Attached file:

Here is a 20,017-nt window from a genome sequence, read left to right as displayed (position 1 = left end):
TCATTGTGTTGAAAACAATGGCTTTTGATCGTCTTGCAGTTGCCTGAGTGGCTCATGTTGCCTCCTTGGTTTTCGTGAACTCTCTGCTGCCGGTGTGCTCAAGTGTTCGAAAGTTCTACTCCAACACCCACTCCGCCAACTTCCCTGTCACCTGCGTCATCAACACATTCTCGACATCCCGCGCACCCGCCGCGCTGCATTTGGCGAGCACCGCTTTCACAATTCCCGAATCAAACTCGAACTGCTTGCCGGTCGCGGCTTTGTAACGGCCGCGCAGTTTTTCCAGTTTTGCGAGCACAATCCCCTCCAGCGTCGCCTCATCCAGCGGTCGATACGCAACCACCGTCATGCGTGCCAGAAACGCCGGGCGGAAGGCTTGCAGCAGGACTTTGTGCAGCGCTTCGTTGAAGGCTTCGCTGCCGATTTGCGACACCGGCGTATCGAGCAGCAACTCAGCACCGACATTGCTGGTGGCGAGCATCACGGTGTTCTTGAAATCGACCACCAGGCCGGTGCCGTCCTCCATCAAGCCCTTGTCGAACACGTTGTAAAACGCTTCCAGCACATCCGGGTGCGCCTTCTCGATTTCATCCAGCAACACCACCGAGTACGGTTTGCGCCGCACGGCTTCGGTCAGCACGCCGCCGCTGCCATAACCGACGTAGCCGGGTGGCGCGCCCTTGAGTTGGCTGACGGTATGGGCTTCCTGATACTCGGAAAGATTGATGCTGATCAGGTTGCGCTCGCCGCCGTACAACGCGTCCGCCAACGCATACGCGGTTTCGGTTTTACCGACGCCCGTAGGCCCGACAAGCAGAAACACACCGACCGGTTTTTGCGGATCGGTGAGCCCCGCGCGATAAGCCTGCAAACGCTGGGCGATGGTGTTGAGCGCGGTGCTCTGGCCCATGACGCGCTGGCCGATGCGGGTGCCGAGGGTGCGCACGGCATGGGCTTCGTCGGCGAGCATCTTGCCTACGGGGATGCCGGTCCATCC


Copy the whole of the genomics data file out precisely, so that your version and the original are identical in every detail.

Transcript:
Here is a 20,017-nt window from a genome sequence, read left to right as displayed (position 1 = left end):
TCATTGTGTTGAAAACAATGGCTTTTGATCGTCTTGCAGTTGCCTGAGTGGCTCATGTTGCCTCCTTGGTTTTCGTGAACTCTCTGCTGCCGGTGTGCTCAAGTGTTCGAAAGTTCTACTCCAACACCCACTCCGCCAACTTCCCTGTCACCTGCGTCATCAACACATTCTCGACATCCCGCGCACCCGCCGCGCTGCATTTGGCGAGCACCGCTTTCACAATTCCCGAATCAAACTCGAACTGCTTGCCGGTCGCGGCTTTGTAACGGCCGCGCAGTTTTTCCAGTTTTGCGAGCACAATCCCCTCCAGCGTCGCCTCATCCAGCGGTCGATACGCAACCACCGTCATGCGTGCCAGAAACGCCGGGCGGAAGGCTTGCAGCAGGACTTTGTGCAGCGCTTCGTTGAAGGCTTCGCTGCCGATTTGCGACACCGGCGTATCGAGCAGCAACTCAGCACCGACATTGCTGGTGGCGAGCATCACGGTGTTCTTGAAATCGACCACCAGGCCGGTGCCGTCCTCCATCAAGCCCTTGTCGAACACGTTGTAAAACGCTTCCAGCACATCCGGGTGCGCCTTCTCGATTTCATCCAGCAACACCACCGAGTACGGTTTGCGCCGCACGGCTTCGGTCAGCACGCCGCCGCTGCCATAACCGACGTAGCCGGGTGGCGCGCCCTTGAGTTGGCTGACGGTATGGGCTTCCTGATACTCGGAAAGATTGATGCTGATCAGGTTGCGCTCGCCGCCGTACAACGCGTCCGCCAACGCATACGCGGTTTCGGTTTTACCGACGCCCGTAGGCCCGACAAGCAGAAACACACCGACCGGTTTTTGCGGATCGGTGAGCCCCGCGCGATAAGCCTGCAAACGCTGGGCGATGGTGTTGAGCGCGGTGCTCTGGCCCATGACGCGCTGGCCGATGCGGGTGCCGAGGGTGCGCACGGCATGGGCTTCGTCGGCGAGCATCTTGCCTACGGGGATGCCGGTCCATCC